July 25, 2016: Quarterly Journal of Experimental Psychology: QJEP
Jeroen C P Simons, Eric Pierce, Daniel Diaz-Gil, Sanjana A Malviya, Matthew J Meyer, Fanny P Timm, Janne B Stokholm, Carl E Rosow, Robert M Kacmarek, Matthias Eikermann
BACKGROUND: Volatile anesthetics and propofol impair upper airway stability and possibly respiratory upper airway dilator muscle activity. The magnitudes of these effects have not been compared at equivalent anesthetic doses. We hypothesized that upper airway closing pressure is less negative and genioglossus activity is lower during deep compared with shallow anesthesia. METHODS: In a randomized controlled crossover study of 12 volunteers, anesthesia with propofol or sevoflurane was titrated using a pain stimulus to identify the threshold for suppression of motor response to electrical stimulation...
September 2016: Anesthesiology
Dióghenes Pimenta, François Tonneau
Human subjects were exposed to AB, AC stimulus pairs and then to matching-to-sample tests of stimulus equivalence (B-A, C-A, B-C, C-B) or to a task in which stimulus compounds (BA, CA, BC, CB) were rated for attractiveness. Matching-to-sample tests revealed emergent B-A, C-A, B-C, and C-B choices, replicating previous results in the literature. The mean proportion of correct, emergent choices increased as a function of exposure to the AB, AC pairs. On the rating task, the liking scores of all stimulus compounds also increased as a function of exposure to the AB, AC pairs...
September 2016: Behavioural Processes
Laura Pieper, Rudolf Staufenbiel, Jana Christ, Lothar Panicke, Uwe Müller, Gudrun A Brockmann
Selection for improved health and welfare in farm animals is of increasing interest worldwide. Peripartum energy balance is a key factor for pathogenesis of diseases in dairy cows. The intravenous glucose tolerance test (ivGTT) can be used to study the metabolic response to a glucose stimulus. The aim of this study was to estimate heritability of ivGTT traits in German Holstein bulls. A total of 541 Holstein bulls aged 7 to 17 mo from 2 breeding stations were subjected to the ivGTT. Serum glucose concentrations were measured at 0, 7, 14, 21, 28, 35, 42, 49, 56, and 63 min relative to glucose infusion...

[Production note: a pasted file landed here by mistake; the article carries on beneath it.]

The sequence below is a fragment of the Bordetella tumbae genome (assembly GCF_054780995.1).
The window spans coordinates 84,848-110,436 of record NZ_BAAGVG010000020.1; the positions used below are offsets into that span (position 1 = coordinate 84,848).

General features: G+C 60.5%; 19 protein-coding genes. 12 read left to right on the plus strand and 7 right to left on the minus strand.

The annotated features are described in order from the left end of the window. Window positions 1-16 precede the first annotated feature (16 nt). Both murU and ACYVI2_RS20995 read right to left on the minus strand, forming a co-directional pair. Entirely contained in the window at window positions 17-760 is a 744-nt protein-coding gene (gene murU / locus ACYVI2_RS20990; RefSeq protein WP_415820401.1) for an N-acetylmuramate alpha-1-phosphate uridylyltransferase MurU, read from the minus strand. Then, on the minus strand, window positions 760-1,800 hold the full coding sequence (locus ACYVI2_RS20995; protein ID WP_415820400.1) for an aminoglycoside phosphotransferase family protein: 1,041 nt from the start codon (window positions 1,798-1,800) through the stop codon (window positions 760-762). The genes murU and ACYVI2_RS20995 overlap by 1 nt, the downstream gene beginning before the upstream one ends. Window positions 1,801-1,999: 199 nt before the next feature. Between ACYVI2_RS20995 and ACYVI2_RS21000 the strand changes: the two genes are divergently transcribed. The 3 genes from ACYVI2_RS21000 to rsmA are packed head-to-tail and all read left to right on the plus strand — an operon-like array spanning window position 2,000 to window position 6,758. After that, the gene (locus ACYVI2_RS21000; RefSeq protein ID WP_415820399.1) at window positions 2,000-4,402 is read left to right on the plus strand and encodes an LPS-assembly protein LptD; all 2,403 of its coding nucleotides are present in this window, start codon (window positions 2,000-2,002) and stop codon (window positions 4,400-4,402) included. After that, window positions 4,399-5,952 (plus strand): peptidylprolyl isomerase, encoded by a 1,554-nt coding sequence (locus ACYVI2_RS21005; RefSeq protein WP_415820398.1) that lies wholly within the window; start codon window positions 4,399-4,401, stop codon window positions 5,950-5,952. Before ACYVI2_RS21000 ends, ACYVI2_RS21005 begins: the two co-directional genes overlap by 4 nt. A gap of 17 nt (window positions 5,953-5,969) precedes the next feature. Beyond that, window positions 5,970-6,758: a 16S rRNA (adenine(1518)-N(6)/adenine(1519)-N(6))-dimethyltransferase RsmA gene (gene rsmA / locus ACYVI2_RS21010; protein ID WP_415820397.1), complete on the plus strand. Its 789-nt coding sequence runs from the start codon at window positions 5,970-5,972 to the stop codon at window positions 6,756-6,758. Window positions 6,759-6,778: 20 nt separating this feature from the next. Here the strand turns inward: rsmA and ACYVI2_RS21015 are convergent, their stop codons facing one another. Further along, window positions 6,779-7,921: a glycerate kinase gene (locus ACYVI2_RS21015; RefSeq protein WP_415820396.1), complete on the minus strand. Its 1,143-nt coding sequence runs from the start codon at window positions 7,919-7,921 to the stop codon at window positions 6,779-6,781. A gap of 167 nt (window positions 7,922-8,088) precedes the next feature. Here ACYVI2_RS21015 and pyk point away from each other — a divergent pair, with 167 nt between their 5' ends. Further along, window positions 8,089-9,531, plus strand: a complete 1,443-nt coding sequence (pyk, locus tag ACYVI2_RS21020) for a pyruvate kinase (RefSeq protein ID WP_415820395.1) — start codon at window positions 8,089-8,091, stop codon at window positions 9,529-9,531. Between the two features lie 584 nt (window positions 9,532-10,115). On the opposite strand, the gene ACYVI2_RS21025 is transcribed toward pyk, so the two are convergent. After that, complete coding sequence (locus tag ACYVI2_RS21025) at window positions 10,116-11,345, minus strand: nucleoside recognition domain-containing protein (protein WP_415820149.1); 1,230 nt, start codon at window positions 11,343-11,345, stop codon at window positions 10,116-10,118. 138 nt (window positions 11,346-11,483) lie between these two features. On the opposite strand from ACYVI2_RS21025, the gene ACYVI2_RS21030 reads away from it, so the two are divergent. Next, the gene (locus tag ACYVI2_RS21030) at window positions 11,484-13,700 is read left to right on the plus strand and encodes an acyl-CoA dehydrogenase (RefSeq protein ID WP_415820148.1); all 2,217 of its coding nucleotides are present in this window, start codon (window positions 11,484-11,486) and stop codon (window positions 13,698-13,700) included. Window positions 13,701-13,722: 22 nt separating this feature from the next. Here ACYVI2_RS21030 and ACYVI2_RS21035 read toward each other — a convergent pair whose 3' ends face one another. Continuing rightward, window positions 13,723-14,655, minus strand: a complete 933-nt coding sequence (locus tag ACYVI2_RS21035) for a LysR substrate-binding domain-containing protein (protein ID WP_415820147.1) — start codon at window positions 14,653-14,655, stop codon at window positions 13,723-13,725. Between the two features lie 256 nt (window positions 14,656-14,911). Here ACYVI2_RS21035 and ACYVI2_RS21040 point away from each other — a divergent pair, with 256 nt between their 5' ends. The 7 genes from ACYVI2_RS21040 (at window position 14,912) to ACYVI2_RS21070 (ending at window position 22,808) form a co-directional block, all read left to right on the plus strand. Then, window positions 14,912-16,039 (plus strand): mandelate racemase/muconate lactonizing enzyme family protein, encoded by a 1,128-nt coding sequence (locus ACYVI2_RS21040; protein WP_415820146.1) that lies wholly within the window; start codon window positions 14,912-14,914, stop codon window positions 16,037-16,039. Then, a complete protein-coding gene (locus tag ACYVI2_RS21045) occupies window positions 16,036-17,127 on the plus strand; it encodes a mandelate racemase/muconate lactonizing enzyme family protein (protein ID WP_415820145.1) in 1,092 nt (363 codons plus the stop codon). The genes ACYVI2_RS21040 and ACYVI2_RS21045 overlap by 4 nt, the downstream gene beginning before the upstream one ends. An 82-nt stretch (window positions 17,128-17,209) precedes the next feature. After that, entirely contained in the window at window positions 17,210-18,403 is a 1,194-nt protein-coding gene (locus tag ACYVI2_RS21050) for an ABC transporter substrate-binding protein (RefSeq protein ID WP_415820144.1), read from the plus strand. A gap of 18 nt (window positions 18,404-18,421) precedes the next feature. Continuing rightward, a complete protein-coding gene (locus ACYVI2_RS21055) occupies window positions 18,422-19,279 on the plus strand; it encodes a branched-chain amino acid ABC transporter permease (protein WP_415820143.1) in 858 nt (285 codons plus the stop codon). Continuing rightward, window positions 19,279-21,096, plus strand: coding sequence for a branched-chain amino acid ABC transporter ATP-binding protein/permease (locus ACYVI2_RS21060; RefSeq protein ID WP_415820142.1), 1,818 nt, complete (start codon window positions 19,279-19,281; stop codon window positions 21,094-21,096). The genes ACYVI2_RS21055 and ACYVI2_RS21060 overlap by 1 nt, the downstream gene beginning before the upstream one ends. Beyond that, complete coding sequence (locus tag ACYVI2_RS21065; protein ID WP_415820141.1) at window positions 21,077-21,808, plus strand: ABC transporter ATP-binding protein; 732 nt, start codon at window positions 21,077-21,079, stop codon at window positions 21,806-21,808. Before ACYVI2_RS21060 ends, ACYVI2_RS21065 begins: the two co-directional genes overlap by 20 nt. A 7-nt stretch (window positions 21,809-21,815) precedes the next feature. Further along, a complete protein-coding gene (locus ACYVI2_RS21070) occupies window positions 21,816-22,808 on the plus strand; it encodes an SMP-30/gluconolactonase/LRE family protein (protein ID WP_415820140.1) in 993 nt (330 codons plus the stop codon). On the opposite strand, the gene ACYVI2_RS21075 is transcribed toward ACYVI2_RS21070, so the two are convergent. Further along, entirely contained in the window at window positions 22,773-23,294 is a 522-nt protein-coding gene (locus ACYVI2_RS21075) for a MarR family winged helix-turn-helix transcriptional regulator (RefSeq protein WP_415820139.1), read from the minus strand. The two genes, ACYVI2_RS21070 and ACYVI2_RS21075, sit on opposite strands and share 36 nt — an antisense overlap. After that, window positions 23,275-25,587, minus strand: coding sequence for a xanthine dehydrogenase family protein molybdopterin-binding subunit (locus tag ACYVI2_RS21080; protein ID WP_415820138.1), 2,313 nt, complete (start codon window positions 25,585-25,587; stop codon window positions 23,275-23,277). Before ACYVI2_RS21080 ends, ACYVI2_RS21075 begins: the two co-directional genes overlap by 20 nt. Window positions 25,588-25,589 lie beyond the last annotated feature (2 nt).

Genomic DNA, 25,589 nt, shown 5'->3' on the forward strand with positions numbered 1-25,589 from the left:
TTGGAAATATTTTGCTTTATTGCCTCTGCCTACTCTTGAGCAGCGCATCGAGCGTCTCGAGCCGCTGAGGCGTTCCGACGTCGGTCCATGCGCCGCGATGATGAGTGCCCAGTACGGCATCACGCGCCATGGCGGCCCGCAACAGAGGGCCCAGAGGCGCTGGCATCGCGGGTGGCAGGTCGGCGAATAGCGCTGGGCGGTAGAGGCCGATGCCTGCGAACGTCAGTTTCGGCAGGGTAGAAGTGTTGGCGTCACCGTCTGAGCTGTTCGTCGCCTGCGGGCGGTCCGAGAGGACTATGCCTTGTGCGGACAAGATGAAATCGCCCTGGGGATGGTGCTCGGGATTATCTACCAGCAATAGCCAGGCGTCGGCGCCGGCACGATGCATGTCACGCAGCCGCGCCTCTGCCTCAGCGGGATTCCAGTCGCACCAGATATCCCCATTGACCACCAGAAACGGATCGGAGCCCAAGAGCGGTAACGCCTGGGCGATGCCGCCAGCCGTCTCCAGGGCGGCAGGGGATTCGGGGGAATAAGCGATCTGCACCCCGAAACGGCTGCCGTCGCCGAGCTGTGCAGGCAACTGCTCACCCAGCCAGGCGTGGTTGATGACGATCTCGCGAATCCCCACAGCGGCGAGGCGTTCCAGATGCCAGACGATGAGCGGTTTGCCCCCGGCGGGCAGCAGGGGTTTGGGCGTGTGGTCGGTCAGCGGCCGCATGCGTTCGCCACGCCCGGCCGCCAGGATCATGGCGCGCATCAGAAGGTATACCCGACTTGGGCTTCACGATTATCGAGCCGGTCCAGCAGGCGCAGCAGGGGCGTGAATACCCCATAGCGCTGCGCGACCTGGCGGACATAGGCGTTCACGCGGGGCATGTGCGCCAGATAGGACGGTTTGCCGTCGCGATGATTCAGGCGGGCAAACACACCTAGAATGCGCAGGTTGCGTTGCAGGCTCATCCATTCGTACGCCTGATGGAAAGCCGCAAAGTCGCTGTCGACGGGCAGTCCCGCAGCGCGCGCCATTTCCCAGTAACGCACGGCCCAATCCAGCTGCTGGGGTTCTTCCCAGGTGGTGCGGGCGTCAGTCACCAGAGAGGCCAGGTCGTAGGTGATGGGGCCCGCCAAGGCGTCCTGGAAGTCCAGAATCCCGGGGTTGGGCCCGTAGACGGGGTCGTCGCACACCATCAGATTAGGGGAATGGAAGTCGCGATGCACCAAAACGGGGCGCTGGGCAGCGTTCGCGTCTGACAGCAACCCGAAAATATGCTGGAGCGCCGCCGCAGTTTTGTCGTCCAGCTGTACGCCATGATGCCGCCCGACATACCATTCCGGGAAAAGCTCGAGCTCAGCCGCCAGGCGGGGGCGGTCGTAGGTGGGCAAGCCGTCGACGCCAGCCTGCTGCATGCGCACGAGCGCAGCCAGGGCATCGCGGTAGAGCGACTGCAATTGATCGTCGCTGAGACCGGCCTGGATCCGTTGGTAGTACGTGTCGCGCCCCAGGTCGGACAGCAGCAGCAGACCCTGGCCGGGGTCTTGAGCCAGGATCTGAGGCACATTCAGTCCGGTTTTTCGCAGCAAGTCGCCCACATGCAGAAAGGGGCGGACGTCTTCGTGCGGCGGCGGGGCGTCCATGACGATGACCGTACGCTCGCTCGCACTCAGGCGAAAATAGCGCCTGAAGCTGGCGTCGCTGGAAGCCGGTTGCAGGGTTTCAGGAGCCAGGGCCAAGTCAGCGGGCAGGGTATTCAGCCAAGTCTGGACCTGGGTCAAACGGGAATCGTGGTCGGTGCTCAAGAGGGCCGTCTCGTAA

September 2016: Journal of Dairy Science
Agnes Yiu Jeung Choi, Lisa Nivison-Smith, Sieu K Khuu, Michael Kalloniatis
PURPOSE: Recent studies propose that the use of target stimuli within or close to complete spatial summation reveal larger threshold elevation in ocular disease. The Humphrey Visual Field Analyzer (HFA) is used to assess visual function yet the spatial summation characteristics are unexplored for the central macular region. We therefore wanted to establish the relationship between contrast sensitivity and stimulus size (spatial summation) within the central 20° visual field using the high sampling density of the 10-2 test grid...
2016: PloS One
Mark E Bouton, Sydney Trask, Rodrigo Carranza-Jasso
Five experiments tested implications of the idea that instrumental (operant) extinction involves learning to inhibit the learned response. All experiments used a discriminated operant procedure in which rats were reinforced for lever pressing or chain pulling in the presence of a discriminative stimulus (S), but not in its absence. In Experiment 1, extinction of the response (R) in the presence of S weakened responding in S, but equivalent nonreinforced exposure to S (without the opportunity to make R) did not...
July 2016: Journal of Experimental Psychology. Animal Learning and Cognition
David B Green, Jocelyn Ohlemacher, Merri J Rosen
Perceptual learning (training-induced performance improvement) can be elicited by task-irrelevant stimulus exposure in humans. In contrast, task-irrelevant stimulus exposure in animals typically disrupts perception in juveniles while causing little to no effect in adults. This may be due to the extent of exposure, which is brief in humans while chronic in animals. Here we assessed the effects of short bouts of passive stimulus exposure on learning during development in gerbils, compared with non-passive stimulus exposure (i...
2016: Frontiers in Neuroscience
Nanna de Rezende Strander, Lars Ståhle, Per T Hansson
The primary objective of this pilot study was to assess if the magnitude estimation of suprathreshold brushing, warmth (40 °C), and cold (25 °C) stimuli of the skin over the dorsum of the hand and the dorsum of the foot are comparable to the perceived intensity for the same stimuli applied to the skin over any of the following areas: forehead, m. trapezius, m. deltoideus, thoracic back, and lumbar back, respectively. Thirty-two subjects aged 18-64 years were included. Participants were examined by two physicians on two different occasions, 1-58 days apart...
June 2016: Somatosensory & Motor Research